Seniors Rights Victoria is supporting the Elder Abuse Prevention Networks project across the state by assisting the implementation of a community survey about elder abuse.
A Victorian Government funded project, the Elder Abuse Prevention Network (EAPN) will operate at 10 sites in regional, outer urban and metropolitan areas at an individual and community level, to raise awareness and educate communities about the rights of older people.
Senior Rights Victoria EAPN Project Officer Alexia Huxley said seven sites have been chosen for the networks. They are being run by different organisations including several community health services, a community legal centre and local councils.
The confidential community survey is being conducted by independent consultants Think Impact with the results to be provided to the organisations participating in the prevention work, and included in a guide to prevent elder abuse. No individuals will be identified in these documents.
The short survey is voluntary, with participants not asked to provide any personal information.
“We understand that some people may find this topic difficult. If they do not wish to answer any questions, they are welcome to leave questions blank,” Ms Huxley said.
She said the community was gradually becoming more aware about the mixture of factors causing elder abuse, including lack of respect and valuing of older people, negative media messages that portray older people as a drain on society and behaviour that overlooks or justifies elder abuse.
“These attitudes can be internalised by older people themselves who may also consider that family matters are private and should not be shared, or may feel ashamed of the behaviour of their adult children and not want to ask for assistance,” Ms Huxley said.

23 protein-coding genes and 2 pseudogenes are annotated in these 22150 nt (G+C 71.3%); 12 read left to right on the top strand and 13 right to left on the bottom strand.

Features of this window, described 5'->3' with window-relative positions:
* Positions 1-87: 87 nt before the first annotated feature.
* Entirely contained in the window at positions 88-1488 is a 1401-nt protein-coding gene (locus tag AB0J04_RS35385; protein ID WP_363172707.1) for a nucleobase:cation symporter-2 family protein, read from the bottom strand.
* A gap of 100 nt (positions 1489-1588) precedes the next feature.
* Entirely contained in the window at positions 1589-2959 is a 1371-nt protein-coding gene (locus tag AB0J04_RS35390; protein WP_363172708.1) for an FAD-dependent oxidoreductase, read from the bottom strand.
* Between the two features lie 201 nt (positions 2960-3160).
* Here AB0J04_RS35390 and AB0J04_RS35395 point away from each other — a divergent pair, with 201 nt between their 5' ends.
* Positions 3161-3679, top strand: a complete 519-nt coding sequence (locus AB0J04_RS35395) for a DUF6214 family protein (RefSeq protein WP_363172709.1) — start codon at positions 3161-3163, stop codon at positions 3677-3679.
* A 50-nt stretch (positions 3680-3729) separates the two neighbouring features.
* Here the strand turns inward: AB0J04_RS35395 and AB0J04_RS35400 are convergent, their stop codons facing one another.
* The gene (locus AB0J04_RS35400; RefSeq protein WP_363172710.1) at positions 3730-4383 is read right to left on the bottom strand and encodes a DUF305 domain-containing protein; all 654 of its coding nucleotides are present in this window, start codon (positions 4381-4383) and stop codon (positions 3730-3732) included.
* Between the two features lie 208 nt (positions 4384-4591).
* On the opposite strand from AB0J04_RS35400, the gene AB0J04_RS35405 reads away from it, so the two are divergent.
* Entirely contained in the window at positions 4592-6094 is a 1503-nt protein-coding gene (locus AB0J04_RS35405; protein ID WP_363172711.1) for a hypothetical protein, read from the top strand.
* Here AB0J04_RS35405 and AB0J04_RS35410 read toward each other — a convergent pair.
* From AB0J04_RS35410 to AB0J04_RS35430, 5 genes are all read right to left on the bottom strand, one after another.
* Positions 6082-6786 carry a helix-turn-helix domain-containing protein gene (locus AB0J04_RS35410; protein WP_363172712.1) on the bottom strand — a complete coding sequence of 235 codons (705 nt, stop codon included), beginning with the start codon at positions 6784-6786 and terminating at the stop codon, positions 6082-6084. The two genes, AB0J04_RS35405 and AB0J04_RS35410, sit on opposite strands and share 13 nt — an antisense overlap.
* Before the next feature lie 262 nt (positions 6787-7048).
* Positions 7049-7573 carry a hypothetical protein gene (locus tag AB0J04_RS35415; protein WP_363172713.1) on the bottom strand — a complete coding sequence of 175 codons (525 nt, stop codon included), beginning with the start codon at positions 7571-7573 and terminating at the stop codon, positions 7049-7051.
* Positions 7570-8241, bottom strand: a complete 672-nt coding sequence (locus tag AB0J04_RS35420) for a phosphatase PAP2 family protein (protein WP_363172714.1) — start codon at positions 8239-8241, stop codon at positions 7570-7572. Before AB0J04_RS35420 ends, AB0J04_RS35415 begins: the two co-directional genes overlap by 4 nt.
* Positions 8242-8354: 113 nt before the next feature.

In an effort to address some of these issues, the networks are targeting older people’s organisations as well as service agencies, including influential community members – such as pharmacists, librarians and religious leaders – who come into contact with older people and encourage them to see eliminating elder abuse as a matter of social justice.
Ms Huxley said the networks project supports the Royal Commission into Family Violence which identified elder abuse as a form of family violence.
“This project focuses on responding to elder abuse that is occurring, training professionals so they can recognise family violence and preventing elder abuse before it happens,” she said.
If this survey raises questions or causes any distress, or you would like to discuss an
incident of elder abuse, please contact the free, confidential Helpline of Seniors Rights
Victoria: 1300 368 821. If you need help immediately, call Lifeline on 131114.